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CURIOSITY: Big Mars Rover for Big Mars Science!

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NASA/JPL-Caltech For the first time, a Mars rover will land with wheels touching down first, instead of airbags. Artist s Concept. NASA/JPL ... – PowerPoint PPT presentation

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Title: CURIOSITY: Big Mars Rover for Big Mars Science!


1
CURIOSITY Big Mars Rover for Big Mars Science!
Artists Concept. NASA/JPL-Caltech
2
NASAs Mars Rover Curiosity launched from Cape
Canaveral in Florida.
NASA/JPL-Caltech
3
Curiosity launched on an Atlas V-541, the
largest rocket for launching to a planet.
It is propelled toward Mars by a Centaur upper
stage.
Artists Concept. NASA/JPL-Caltech
4
Curiosity is headed to Gale Crater.
You can see where other Mars landers and rovers
have successfully landed on Mars too.
NASA/JPL-Caltech
5
Gale Crater is about 96 miles wide. It has
many rock layers for Curiosity to explore, from
canyons to channels, all in one place!
NASA/JPL-Caltech
6
Curiosity is targeted to land within the yellow
ellipse, on flat terrain near Gales central
mound.
Central Mound
NASAJPL-Caltech/ASU/UA
7
Curiosity is twice the size of Mars rovers Spirit
and Opportunity and five times as heavy.
NASA/JPL-Caltech
8
To fit all these tools on the rover, the team
had to supersize everything, from the capsule
that holds the rover, to the parachute that
slows it down before landing.
NASA/JPL-Caltech
9
To get to Mars, Curiosity will travel safely
tucked inside a protective shell.
NASAJPL-Caltech
10
The trip will take over eight months.The rover
will travel about 354 million miles (570 million
kilometers).
Artists Concept. NASA/JPL-Caltech
11
Sky Crane Detail
Altitude 20 m Velocity 0.75 m/s Time Entry
413 s
CruiseStageSeparation
Time Entry 10 min
CBMDSeparation
Time Entry 8 min
Altitude 125 km Velocity 5,900 m/s Time
Entry 0 s
Entry Interface
Altitude 0 m Velocity 0.75 m/s Time Entry
427 s
Peak Heating
Peak Deceleration
Parachute Deploy
Radar Data Collection
Hypersonic Aero-maneuvering
Altitude 11 km Velocity 405 m/s Time Entry
265 s
Heatshield Separation
Altitude 1.6 km Velocity 80 m/s Time Entry
375 s
Backshell Separation
Altitude 8 km Velocity 125 m/s Time Entry
289 s
Powered Descent
This chart shows the entry, descent and landing
sequence
Sky Crane
Flyaway
NASAJPL-Caltech
12
The spacecraft enters the Martian atmosphere 78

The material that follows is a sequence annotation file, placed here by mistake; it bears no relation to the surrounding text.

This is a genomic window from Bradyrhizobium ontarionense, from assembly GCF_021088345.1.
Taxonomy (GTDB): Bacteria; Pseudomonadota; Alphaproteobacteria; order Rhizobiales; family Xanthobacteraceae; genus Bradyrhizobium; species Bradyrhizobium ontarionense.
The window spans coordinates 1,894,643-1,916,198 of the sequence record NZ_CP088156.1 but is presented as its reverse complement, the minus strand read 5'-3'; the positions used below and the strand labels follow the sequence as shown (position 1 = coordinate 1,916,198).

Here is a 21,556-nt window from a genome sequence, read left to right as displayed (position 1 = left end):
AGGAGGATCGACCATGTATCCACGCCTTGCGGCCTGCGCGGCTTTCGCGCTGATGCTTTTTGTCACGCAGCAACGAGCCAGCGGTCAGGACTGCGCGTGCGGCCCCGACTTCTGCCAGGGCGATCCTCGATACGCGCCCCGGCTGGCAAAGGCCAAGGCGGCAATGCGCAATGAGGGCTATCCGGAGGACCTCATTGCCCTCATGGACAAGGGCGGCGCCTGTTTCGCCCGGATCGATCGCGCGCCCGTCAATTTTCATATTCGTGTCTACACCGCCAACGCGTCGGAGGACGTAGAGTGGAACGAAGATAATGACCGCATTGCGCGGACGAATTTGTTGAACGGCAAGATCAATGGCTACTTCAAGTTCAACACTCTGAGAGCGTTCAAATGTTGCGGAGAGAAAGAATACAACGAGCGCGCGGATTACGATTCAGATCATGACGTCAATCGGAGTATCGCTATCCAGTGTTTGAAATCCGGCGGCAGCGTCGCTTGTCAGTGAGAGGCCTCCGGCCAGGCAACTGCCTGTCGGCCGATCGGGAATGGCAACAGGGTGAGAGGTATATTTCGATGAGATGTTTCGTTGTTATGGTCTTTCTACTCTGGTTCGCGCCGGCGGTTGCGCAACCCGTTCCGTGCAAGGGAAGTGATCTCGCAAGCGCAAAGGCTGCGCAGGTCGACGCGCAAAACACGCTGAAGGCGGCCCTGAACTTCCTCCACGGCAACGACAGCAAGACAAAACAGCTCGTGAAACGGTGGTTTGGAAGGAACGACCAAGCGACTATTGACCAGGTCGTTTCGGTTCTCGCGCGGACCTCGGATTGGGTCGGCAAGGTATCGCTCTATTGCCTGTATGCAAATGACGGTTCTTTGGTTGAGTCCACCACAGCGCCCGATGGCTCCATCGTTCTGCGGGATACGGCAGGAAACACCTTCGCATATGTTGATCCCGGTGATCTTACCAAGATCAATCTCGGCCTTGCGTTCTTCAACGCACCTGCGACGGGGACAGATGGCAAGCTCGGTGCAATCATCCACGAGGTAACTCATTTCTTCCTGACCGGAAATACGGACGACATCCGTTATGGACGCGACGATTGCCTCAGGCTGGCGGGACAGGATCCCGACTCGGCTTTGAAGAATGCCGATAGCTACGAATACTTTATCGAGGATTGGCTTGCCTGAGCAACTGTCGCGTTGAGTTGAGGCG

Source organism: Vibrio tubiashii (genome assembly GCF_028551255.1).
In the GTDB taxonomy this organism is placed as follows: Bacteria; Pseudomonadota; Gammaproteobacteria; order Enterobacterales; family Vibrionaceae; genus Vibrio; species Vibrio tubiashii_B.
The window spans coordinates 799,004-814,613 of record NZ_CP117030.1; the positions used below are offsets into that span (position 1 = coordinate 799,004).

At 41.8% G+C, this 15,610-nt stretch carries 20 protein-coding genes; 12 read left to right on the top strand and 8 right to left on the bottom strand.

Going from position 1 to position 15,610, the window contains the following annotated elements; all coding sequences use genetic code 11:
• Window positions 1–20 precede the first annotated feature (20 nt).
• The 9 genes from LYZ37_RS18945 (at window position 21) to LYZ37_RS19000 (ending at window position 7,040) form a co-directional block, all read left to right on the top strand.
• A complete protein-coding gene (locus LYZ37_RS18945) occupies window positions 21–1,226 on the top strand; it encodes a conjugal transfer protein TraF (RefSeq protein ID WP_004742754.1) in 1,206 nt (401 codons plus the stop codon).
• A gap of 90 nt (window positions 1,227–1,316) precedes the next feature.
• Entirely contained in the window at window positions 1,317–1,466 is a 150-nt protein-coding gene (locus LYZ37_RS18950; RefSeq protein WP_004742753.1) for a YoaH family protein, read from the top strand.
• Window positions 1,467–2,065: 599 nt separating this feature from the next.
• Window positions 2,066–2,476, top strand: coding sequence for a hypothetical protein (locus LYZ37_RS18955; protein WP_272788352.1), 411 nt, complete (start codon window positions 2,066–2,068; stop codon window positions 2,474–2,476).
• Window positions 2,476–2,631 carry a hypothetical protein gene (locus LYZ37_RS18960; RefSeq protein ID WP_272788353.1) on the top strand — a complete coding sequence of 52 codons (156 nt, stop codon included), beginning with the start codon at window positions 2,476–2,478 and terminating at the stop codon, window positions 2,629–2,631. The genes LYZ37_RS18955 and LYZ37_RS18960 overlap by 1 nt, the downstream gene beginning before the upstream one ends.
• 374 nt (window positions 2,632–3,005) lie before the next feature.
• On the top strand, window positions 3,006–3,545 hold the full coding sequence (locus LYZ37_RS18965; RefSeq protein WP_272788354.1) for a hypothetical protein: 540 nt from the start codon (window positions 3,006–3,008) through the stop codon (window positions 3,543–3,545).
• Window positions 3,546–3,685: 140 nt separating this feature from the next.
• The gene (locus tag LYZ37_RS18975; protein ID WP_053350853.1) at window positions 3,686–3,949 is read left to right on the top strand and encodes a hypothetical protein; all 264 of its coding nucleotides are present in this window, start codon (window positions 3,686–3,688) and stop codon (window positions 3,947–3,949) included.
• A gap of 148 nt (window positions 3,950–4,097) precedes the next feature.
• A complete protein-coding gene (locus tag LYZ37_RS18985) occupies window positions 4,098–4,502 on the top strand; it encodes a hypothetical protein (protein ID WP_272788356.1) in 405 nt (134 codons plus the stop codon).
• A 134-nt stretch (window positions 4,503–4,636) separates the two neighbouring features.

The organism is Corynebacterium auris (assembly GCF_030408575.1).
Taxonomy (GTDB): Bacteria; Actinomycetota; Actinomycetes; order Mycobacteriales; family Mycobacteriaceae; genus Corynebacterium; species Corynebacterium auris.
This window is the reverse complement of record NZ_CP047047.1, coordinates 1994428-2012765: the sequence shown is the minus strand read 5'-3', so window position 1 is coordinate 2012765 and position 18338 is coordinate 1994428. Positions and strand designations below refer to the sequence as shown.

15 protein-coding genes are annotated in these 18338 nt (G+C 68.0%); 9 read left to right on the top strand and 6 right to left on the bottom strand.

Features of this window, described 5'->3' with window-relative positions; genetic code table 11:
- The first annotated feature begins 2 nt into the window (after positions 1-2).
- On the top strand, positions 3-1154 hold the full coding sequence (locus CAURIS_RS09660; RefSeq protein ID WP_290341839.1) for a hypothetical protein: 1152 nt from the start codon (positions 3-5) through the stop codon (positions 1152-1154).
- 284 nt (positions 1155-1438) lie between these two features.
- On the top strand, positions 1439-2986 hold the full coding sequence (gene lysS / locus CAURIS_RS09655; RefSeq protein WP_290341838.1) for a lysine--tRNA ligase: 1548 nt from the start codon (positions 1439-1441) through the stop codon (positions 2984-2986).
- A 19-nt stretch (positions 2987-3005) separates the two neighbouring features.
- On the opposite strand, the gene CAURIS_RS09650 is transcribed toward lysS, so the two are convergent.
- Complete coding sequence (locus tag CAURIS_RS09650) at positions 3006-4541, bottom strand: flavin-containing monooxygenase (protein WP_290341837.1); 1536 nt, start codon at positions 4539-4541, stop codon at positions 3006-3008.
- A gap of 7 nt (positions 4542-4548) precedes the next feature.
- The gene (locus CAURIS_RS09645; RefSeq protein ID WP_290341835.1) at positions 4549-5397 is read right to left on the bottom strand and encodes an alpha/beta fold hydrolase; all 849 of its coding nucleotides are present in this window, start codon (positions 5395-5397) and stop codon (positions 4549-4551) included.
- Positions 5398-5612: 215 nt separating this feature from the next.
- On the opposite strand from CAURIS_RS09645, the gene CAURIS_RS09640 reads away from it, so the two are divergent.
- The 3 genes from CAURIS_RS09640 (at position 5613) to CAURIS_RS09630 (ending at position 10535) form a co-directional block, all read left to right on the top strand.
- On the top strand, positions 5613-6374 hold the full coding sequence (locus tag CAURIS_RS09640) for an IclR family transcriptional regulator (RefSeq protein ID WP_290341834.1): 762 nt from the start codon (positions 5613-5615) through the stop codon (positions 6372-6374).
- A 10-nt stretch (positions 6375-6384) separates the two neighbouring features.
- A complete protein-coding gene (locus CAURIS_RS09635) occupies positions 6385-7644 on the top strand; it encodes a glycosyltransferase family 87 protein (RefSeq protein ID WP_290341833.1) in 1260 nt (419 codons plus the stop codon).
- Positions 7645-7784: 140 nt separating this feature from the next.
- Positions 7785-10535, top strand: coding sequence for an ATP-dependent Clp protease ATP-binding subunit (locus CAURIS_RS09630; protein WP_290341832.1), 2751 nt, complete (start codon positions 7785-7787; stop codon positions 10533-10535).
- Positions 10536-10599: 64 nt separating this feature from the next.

miles above the planet. The rover will take
approximately seven minutes to reach the ground.

Artists Concept. NASA/JPL-Caltech
13
This spacecraft can steer its way through the
turbulent atmosphere so it can land more
accurately.
Artists Concept. NASA/JPL-Caltech
14
The friction of the atmosphere slows the
spacecraft from 13,000 mph to about 900 mph.
The heat shield may reach 3,800 degrees
Fahrenheit!
Artists Concept. NASA/JPL-Caltech
15
A supersonic parachute slows the spacecraft
from about 900 mph to 180 mph, the speed of
a Formula One race car.
Artists Concept. NASA/JPL-Caltech
16
While slowing down using the parachute, the heat
shield is popped off, exposing the rover to the
Martian atmosphere.
The rovers descent camera begins taking a movie
of the remaining five-mile flight to the ground.
Artists Concept. NASA/JPL-Caltech
17
The engines on the descent stage roar to life
and fly the rover down the last mile to the
surface.
As it descends, the rover uses radar to measure
its speed and altitude, which it uses to land
safely.
Artists Concept. NASA/JPL-Caltech
18
The descent stage lowers the rover on three
nylon ropes called bridle.
Coiled electronics and communications cables
also unspool from the descent stage. This
configuration is known as the Sky Crane.
Artists Concept. NASA/JPL-Caltech
19
By the time Curiosity touches down, the rover is
going about two miles per hour.
Less than seven minutes before, it was traveling
at 13,000 miles per hour!
Artists Concept. NASA/JPL-Caltech
20
When the sky crane senses that Curiosity has
touched down, the cables are cut.
The sky crane flies a safe distance away from
the rover before crash-landing.
Artists Concept. NASA/JPL-Caltech
21
For the first time, a Mars rover will land with
wheels touching down first, instead of airbags.

Artists Concept. NASA/JPL-Caltech
22
Curiosity will start exploring Mars after raising
its head and doing a self-check to make sure
all systems are go.
Driving could take several days to a few weeks
after landing.
Artists Concept. NASA/JPL-Caltech
23
Curiosity is expected to work for one Martian
year, or about two Earth years.
Dont miss the adventure on Mars, beginning
August 2012!
Artists Concept. NASAJ/PL-Caltech
24
Follow Curiosity!
  • Mission Website
  • mars.jpl.nasa.gov/msl
  • Twitter _at_MarsCuriosity
  • Be A Martian!
  • beamartian.jpl.nasa.gov
  • www.nasa.gov/msl
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